A noble gesture

FC Bayern Munich All Star captain Paul Breitnerwith the trophy after a charity match against East Bengal All Star XI in Kolkata.-Pics.PTI

“We at Bayern are happy to give something back to football for what it has given us,” Breitner said about his club's decision to play the fund-raiser. “Four-five years ago, we decided to play matches like this. This is our sixth match of the year.” Over to Amitabha Das Sharma.

The richness of its football history is keeping the guest-list rising for Kolkata, whose heritage value is turning out to be quite an invitation for the luminaries of world football. India's current status in the sport notwithstanding, the fact that the city hosts some of the oldest soccer clubs outside the British Isles seems to be adding to the charm. The last few years have really turned the city into a pilgrimage centre for the sultans of world football. And those who have come include such giants like Diego Maradona, Gerd Muller, Oliver Kahn, Karl-Heinz Rummenigge, Lothar Matthäus and Diego Forlan.

There was an addition to the list of elite visitors when the Bayern Munich all-star team came calling at the ‘Mecca of Indian football' with six World Cuppers in its fold. The mission was to engage a group of former Indian internationals from East Bengal in a friendly duel for charity. The city's appetite for soccer superstars was satiated by the presence of the ebullient Paul Breitner and the reserved Andreas Brehme, who cornered most of the attention.

Amid the bonhomie surrounding the arrival of the high-profile visitors, the real disaster happened where Indians fare the worst — on the field. The Bayern Munich veterans thrashed their East Bengal counterparts 10-3, an embarrassment that was little anticipated. The demoralising defeat came to remind one of the enormity of the chasm in levels of excellence that puts Indian football on the back-bench of the world rankings.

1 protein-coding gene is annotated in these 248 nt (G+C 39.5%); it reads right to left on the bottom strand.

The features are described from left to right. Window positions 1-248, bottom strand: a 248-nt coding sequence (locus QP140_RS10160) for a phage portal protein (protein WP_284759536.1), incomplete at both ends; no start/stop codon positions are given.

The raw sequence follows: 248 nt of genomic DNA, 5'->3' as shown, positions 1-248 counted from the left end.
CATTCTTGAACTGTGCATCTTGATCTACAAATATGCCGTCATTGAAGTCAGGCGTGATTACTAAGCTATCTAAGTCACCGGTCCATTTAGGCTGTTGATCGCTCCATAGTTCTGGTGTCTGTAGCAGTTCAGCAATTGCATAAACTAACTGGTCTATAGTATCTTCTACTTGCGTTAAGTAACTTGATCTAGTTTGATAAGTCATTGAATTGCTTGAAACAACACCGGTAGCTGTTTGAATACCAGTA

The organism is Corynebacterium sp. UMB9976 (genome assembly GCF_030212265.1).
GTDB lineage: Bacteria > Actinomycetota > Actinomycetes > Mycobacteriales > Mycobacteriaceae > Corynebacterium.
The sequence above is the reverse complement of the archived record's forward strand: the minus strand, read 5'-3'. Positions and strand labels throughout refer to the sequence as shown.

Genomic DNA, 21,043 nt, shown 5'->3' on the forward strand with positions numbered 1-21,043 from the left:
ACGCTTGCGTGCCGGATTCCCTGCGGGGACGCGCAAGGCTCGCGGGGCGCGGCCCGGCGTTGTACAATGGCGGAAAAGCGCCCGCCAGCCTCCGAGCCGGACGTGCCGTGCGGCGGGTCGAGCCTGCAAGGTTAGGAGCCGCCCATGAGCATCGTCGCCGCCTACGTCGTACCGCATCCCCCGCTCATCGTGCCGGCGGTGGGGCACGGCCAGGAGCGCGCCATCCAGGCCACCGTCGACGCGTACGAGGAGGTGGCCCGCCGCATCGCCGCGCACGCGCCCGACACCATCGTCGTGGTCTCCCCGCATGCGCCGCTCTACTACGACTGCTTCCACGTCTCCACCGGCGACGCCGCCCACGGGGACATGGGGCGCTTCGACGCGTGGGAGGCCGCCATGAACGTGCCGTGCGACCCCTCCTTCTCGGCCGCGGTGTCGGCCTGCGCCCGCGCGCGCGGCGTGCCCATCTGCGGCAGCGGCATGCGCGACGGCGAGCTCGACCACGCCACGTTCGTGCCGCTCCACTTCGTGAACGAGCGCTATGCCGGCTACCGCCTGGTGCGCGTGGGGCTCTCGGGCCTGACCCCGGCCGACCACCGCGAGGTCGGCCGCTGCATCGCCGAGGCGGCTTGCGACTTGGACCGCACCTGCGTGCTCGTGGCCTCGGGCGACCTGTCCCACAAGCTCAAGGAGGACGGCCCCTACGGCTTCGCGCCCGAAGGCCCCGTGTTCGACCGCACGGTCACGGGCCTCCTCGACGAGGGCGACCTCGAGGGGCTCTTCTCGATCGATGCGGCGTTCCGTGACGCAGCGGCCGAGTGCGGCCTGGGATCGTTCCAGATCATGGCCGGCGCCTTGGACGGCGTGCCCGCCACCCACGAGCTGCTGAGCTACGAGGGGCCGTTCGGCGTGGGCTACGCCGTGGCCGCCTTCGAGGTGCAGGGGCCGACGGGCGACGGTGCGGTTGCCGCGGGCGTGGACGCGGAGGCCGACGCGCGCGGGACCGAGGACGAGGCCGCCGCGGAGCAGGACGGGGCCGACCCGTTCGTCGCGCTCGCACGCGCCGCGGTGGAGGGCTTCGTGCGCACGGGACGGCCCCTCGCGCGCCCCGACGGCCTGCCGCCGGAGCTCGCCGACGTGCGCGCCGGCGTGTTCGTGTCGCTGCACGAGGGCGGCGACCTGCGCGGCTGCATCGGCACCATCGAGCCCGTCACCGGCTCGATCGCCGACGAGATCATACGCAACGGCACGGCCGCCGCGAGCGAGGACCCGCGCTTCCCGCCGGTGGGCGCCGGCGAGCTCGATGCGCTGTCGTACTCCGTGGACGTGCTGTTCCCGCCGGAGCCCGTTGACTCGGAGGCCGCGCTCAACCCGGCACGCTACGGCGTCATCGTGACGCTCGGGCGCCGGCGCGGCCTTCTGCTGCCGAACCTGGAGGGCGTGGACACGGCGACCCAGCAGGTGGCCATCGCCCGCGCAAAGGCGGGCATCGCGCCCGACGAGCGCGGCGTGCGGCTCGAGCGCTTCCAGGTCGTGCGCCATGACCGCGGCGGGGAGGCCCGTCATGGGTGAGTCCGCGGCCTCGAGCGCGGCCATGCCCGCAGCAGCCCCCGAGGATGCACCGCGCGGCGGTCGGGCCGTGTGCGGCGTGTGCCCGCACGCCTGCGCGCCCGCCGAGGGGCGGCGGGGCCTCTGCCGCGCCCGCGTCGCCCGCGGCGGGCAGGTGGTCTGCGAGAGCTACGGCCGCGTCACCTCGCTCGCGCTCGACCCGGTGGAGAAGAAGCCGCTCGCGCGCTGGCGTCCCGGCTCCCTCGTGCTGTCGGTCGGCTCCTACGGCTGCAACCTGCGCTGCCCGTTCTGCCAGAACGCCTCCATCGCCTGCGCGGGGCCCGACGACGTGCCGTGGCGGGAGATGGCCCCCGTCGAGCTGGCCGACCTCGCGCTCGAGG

The drubbing that the hosts received was in stark contrast to the confidence shown by one of the former East Bengal stars, Surajit Sengupta, who was also the manager of the squad that met the Germans. “There may have been a big gap of difference in excellence when we played competitive football. I hope age will narrow the gap and we will able to compete on equal terms with our guests,” was how Sengupta put it on the eve of the encounter.

In what turned out to be a big anticlimax the Who's Who of East Bengal were caught terribly under-prepared. The feeling after the defeat was best summed up by the former India skipper Debjit Ghosh. “One has to admit to the sea of gap between us and them. They are academy-bred athletes who have the stamina to play 90 minutes even at this age,” Ghosh said. “Never in my life have we been beaten so comprehensively. We have played against the best of Asia and conceded maybe five goals, but never 10,” he added.

What added to the embarrassment was the revelation by the Bayern Munich All-Stars captain Paul Breitner later that the match had been fixed! When asked if the organiser — a charity organisation called Towards Life Foundation — had requested the German team before the match to keep the scoreline below 10, Breitner paused a while before replying, “Yes, they did. Also, after we had scored nine goals, we said that was enough. But there were so many chances that we could not help but score one more,” Breitner added.

East Bengal captain Sudhir Karmarkar with Breitner before the match.-

The charity-minded Germans played true to sentiment, fielding, perhaps, the first Indian in their squad. Arunava Chowdhury, who took Indian football to the world with his website ‘indianfootball.com,' came in as a late replacement for none other than Breitner. Chowdhury, who resides in Germany, was repaid in kind for his liaison work, which he has been doing every time a Bayern team makes a visit here.

“We at Bayern are happy to give something back to football for what it has given us,” Breitner said about his club's decision to play the fund-raiser. “Four-five years ago, we decided to play matches like this. This is our sixth match of the year,” said Breitner. In their previous outing the Germans won 8-1 against a group of former Luxembourg internationals!

Brietner, who played in two World Cup finals for Germany and was in the winning side of 1974, was the oldest and also the most wizened member at 59. “Football has undergone a sea change. It has become rougher and faster adopting new techniques and technology to become the biggest entertainment tool of the world,” was how Brietner, who now works as a columnist and a commentator, described modern football. “The thinking and approach to the sport was different during the time we played. But the new generation administrators have done well in tapping its entertainment value,” he added.

Brietner's younger compatriot Brehme, who scored the winning goal from a penalty for Germany against Maradona's Argentina in 1990 said, “Germany deserved the title as did the Argentines who won in 1986.” He also talked about the famous incident of Maradona crying after defeat. “It is better that Maradona cried than we crying in Rome (after the final).” When asked to compare Maradona as a player and a coach, Brehme hailed the Argentine star's playing ability. “He has been one of the most incredible players I have seen. The 1986 World Cup was his tournament, but as a coach he has a lot more to prove,” he said.